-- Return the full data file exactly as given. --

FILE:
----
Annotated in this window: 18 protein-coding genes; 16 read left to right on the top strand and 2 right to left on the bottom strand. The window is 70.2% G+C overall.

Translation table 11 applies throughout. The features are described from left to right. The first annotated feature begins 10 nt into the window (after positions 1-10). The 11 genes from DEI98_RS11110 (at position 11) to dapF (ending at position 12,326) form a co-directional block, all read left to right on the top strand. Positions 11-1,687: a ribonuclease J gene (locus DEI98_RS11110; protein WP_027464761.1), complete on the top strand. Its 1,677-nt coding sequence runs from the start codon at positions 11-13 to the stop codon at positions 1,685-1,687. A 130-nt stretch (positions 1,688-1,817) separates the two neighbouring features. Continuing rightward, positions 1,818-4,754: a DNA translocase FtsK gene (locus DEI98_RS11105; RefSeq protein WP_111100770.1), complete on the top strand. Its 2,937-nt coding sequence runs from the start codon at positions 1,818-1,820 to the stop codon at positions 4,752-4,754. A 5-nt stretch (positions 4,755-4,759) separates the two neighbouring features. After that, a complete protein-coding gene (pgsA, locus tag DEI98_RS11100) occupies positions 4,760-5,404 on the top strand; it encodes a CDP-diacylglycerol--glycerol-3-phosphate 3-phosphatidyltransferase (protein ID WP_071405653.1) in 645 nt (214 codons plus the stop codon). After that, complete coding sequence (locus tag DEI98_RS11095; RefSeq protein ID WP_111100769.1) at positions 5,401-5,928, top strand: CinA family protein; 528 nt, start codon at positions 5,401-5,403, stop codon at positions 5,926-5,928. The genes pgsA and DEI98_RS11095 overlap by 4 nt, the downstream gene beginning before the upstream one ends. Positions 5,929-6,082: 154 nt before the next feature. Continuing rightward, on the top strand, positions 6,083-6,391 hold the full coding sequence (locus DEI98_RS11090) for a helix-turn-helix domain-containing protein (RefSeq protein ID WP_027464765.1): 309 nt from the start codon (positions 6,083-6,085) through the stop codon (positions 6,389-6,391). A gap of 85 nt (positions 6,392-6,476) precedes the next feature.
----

Annotated in this window: 18 protein-coding genes; 16 read left to right on the top strand and 2 right to left on the bottom strand. The window is 70.2% G+C overall.

Translation table 11 applies throughout. The features are described from left to right. The first annotated feature begins 10 nt into the window (after positions 1-10). The 11 genes from DEI98_RS11110 (at position 11) to dapF (ending at position 12,326) form a co-directional block, all read left to right on the top strand. Positions 11-1,687: a ribonuclease J gene (locus DEI98_RS11110; protein WP_027464761.1), complete on the top strand. Its 1,677-nt coding sequence runs from the start codon at positions 11-13 to the stop codon at positions 1,685-1,687. A 130-nt stretch (positions 1,688-1,817) separates the two neighbouring features. Continuing rightward, positions 1,818-4,754: a DNA translocase FtsK gene (locus DEI98_RS11105; RefSeq protein WP_111100770.1), complete on the top strand. Its 2,937-nt coding sequence runs from the start codon at positions 1,818-1,820 to the stop codon at positions 4,752-4,754. A 5-nt stretch (positions 4,755-4,759) separates the two neighbouring features. After that, a complete protein-coding gene (pgsA, locus tag DEI98_RS11100) occupies positions 4,760-5,404 on the top strand; it encodes a CDP-diacylglycerol--glycerol-3-phosphate 3-phosphatidyltransferase (protein ID WP_071405653.1) in 645 nt (214 codons plus the stop codon). After that, complete coding sequence (locus tag DEI98_RS11095; RefSeq protein ID WP_111100769.1) at positions 5,401-5,928, top strand: CinA family protein; 528 nt, start codon at positions 5,401-5,403, stop codon at positions 5,926-5,928. The genes pgsA and DEI98_RS11095 overlap by 4 nt, the downstream gene beginning before the upstream one ends. Positions 5,929-6,082: 154 nt before the next feature. Continuing rightward, on the top strand, positions 6,083-6,391 hold the full coding sequence (locus DEI98_RS11090) for a helix-turn-helix domain-containing protein (RefSeq protein ID WP_027464765.1): 309 nt from the start codon (positions 6,083-6,085) through the stop codon (positions 6,389-6,391). A gap of 85 nt (positions 6,392-6,476) precedes the next feature.